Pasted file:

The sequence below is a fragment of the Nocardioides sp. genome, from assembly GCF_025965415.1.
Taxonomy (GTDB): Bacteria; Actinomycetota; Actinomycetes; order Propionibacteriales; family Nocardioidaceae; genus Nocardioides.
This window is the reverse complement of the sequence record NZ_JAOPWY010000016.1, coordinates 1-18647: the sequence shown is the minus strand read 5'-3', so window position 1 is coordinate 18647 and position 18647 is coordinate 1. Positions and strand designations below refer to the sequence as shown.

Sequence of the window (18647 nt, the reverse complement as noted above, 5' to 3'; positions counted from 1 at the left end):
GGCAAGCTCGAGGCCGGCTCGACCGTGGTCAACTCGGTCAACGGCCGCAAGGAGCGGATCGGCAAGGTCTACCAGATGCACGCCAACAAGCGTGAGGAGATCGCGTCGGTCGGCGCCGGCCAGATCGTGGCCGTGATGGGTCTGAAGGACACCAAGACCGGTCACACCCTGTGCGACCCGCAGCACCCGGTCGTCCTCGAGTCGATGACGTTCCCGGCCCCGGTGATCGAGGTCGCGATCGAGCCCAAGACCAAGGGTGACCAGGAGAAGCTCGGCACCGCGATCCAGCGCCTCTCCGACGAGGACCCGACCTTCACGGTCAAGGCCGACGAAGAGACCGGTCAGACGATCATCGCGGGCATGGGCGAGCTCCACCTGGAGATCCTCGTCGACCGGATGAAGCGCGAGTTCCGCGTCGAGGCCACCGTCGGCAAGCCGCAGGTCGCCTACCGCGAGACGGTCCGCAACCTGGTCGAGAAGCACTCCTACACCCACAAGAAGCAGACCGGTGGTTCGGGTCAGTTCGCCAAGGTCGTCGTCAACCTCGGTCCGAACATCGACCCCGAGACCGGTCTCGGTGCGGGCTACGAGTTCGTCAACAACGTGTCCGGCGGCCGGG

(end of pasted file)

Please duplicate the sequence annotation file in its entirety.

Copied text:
The sequence below is a fragment of the Nocardioides sp. genome, from assembly GCF_025965415.1.
Taxonomy (GTDB): Bacteria; Actinomycetota; Actinomycetes; order Propionibacteriales; family Nocardioidaceae; genus Nocardioides.
This window is the reverse complement of the sequence record NZ_JAOPWY010000016.1, coordinates 1-18647: the sequence shown is the minus strand read 5'-3', so window position 1 is coordinate 18647 and position 18647 is coordinate 1. Positions and strand designations below refer to the sequence as shown.

Sequence of the window (18647 nt, the reverse complement as noted above, 5' to 3'; positions counted from 1 at the left end):
GGCAAGCTCGAGGCCGGCTCGACCGTGGTCAACTCGGTCAACGGCCGCAAGGAGCGGATCGGCAAGGTCTACCAGATGCACGCCAACAAGCGTGAGGAGATCGCGTCGGTCGGCGCCGGCCAGATCGTGGCCGTGATGGGTCTGAAGGACACCAAGACCGGTCACACCCTGTGCGACCCGCAGCACCCGGTCGTCCTCGAGTCGATGACGTTCCCGGCCCCGGTGATCGAGGTCGCGATCGAGCCCAAGACCAAGGGTGACCAGGAGAAGCTCGGCACCGCGATCCAGCGCCTCTCCGACGAGGACCCGACCTTCACGGTCAAGGCCGACGAAGAGACCGGTCAGACGATCATCGCGGGCATGGGCGAGCTCCACCTGGAGATCCTCGTCGACCGGATGAAGCGCGAGTTCCGCGTCGAGGCCACCGTCGGCAAGCCGCAGGTCGCCTACCGCGAGACGGTCCGCAACCTGGTCGAGAAGCACTCCTACACCCACAAGAAGCAGACCGGTGGTTCGGGTCAGTTCGCCAAGGTCGTCGTCAACCTCGGTCCGAACATCGACCCCGAGACCGGTCTCGGTGCGGGCTACGAGTTCGTCAACAACGTGTCCGGCGGCCGGG